This seems an unnecessary suspicion. The man who wrote Memoirs of a Revolutionary and The Case of Comrade Tulayev was above all open, sometimes wildly so. His background was one of generous anarchism and of taking risks as magnificent as they were sometimes gratuitous. His opposition to Stalinism as a system was temperamental and total. Serge could not stand either mental or physical prisons: he had seen too much of them.

The latest of Serge’s books to be republished by Doubleday—a major public service, as they had been forgotten and had become unobtainable—is concerned with that early period of his life. Serge, a child of Russian revolutionary emigrants whose real name was Victor Lvovich Kibalchich, went to Paris in the years before 1914 and became associated with the anarchist bank robbers known as the “Tragic Bandits.” He was tried—unlike most of the others, he escaped the guillotine—and sent to a penitentiary for five years.

Outside it was wartime; inside, the men being slowly processed into mites could only regard war’s destructiveness as a message of vitality and hope. Serge, as an anarchist, was in any case inclined to regard the war as the world-ending cataclysm which would produce the Second Coming of revolution; and the reflection of a “mechanical” capitalist world in the routine of a model prison was already a familiar idea to him. These episodes and portraits from prison life convey in detail its methodical reduction of vivid human beings into gray shades too passive to masturbate.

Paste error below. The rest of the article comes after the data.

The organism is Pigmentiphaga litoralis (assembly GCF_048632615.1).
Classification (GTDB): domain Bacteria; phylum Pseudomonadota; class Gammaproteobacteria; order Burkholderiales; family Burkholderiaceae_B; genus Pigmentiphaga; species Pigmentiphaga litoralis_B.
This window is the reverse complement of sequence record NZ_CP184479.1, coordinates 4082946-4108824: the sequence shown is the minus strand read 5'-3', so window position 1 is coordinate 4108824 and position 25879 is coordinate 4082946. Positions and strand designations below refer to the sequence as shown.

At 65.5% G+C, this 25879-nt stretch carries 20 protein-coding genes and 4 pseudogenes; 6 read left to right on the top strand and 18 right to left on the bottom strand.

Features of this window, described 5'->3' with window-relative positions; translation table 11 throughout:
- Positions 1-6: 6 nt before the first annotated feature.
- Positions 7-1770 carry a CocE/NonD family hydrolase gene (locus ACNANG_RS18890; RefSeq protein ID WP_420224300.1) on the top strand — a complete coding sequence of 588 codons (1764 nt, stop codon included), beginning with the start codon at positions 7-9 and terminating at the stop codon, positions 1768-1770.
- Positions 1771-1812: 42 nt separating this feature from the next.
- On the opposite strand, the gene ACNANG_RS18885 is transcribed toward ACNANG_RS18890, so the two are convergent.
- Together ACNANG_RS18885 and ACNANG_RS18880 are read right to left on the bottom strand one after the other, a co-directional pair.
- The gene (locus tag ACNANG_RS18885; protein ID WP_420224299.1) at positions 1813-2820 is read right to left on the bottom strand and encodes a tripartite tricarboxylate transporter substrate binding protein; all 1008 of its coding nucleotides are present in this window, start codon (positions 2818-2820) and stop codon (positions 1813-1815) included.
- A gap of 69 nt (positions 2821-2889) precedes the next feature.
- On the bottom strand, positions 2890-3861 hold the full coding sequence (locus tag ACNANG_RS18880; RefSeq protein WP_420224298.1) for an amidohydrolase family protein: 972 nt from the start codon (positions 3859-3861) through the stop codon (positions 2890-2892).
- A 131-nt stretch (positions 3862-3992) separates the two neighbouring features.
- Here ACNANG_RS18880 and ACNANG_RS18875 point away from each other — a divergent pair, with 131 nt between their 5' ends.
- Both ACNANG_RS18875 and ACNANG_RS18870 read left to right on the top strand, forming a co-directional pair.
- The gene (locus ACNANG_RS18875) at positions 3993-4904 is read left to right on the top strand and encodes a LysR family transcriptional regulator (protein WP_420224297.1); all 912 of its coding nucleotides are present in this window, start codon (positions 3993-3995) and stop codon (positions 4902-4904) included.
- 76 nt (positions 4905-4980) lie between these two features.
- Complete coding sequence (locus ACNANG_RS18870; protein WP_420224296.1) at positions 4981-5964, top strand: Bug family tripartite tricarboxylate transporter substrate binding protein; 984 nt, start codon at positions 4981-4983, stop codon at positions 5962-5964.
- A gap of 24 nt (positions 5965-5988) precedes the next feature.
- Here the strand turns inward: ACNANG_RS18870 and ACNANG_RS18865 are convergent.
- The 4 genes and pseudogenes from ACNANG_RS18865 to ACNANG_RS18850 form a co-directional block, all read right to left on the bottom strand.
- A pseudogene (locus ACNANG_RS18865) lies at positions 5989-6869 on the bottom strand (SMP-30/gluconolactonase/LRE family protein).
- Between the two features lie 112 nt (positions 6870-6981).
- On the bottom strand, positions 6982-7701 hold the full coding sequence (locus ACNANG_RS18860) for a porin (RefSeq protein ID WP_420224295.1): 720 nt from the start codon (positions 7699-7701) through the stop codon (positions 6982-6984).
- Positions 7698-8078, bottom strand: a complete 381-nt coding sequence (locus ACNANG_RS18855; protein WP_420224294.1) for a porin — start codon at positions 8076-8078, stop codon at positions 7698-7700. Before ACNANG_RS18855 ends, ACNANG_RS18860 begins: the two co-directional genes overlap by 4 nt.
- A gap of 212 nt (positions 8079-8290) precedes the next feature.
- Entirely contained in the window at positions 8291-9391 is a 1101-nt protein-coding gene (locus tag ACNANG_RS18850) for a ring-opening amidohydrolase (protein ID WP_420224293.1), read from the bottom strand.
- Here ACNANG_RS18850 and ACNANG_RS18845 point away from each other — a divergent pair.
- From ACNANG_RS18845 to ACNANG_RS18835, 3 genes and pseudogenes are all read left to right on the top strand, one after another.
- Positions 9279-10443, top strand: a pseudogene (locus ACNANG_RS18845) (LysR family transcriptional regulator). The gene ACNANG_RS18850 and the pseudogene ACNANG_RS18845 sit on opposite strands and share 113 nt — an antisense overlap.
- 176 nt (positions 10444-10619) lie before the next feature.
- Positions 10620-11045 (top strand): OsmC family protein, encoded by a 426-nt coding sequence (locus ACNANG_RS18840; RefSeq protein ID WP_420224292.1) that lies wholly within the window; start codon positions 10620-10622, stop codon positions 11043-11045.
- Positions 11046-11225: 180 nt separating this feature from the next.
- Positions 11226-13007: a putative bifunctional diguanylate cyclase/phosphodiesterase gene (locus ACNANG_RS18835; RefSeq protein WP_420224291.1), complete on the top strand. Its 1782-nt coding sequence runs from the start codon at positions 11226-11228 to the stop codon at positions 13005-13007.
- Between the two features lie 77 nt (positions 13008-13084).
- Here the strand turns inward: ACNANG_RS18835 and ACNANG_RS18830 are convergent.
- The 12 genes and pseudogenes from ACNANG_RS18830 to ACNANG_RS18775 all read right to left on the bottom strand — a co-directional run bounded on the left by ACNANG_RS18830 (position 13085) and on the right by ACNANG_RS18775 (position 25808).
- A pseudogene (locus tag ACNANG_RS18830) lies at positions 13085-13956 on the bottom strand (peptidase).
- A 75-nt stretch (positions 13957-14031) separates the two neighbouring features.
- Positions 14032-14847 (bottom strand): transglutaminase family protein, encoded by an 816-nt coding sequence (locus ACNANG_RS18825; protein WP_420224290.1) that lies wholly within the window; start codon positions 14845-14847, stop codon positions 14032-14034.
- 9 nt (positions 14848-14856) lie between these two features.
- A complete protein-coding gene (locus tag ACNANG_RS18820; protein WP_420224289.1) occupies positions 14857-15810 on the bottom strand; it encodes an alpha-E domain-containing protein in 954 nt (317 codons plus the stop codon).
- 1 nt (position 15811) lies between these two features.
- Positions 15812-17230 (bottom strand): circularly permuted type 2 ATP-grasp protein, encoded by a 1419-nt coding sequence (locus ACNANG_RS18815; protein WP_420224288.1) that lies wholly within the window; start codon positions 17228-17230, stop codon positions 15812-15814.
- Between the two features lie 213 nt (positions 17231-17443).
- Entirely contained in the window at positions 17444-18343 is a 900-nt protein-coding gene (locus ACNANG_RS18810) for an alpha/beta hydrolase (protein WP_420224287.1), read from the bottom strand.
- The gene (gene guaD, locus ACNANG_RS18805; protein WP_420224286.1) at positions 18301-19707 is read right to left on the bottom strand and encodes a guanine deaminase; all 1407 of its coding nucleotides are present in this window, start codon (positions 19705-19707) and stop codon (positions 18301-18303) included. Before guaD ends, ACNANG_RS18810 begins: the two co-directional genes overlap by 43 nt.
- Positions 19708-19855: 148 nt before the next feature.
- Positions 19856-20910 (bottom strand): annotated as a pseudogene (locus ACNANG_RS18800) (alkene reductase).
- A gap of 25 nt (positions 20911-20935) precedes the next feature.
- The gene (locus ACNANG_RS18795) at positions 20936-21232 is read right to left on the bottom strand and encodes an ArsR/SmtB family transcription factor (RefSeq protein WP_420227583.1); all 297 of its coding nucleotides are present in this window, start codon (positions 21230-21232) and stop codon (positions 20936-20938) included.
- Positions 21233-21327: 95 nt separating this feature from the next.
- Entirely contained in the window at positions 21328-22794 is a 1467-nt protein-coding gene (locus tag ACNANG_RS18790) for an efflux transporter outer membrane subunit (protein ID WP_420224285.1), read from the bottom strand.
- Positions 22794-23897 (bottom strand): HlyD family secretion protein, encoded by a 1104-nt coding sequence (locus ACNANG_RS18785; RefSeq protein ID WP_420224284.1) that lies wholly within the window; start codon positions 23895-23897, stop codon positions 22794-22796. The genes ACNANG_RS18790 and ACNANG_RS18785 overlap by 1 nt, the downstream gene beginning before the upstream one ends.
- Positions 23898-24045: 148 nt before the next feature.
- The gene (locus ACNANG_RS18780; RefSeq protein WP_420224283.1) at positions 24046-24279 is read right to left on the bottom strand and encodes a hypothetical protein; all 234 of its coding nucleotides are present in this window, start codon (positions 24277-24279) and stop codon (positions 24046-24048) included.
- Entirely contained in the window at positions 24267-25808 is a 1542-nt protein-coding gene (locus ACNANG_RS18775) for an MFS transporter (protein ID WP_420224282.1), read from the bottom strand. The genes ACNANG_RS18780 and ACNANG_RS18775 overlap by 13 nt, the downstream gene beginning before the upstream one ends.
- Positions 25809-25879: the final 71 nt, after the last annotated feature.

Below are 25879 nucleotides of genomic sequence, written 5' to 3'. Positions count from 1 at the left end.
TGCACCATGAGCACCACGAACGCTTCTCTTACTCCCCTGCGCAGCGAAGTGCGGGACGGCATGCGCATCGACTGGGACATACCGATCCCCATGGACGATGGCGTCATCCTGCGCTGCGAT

Serge musters all his anger. And yet this is one of his least good books. It shocks, and no more. It may be that Serge actually found the memory of those awful years too painful to transform into art. Or, possibly, the cataract of history which separated the experience from the writing—he finished Men in Prison in 1929—diluted his own interest in the past and tempted him to force his own feelings. As he said at the time, he wrote this book out of “a heavy sense of duty.” It is Serge’s discharge of a debt, by reminding the world that when he walked out of that miserable labyrinth into the morning, other men remained behind—and remain there still.

[A note to publishers: the world is full of helpful Poles. There is no excuse for the barbarous practice of transliterating Polish names from Russian (Mrs. Poretsky) or garbling the most famous line of the most famous Polish poem (Heinz Brandt). This language and literature are worth getting right.]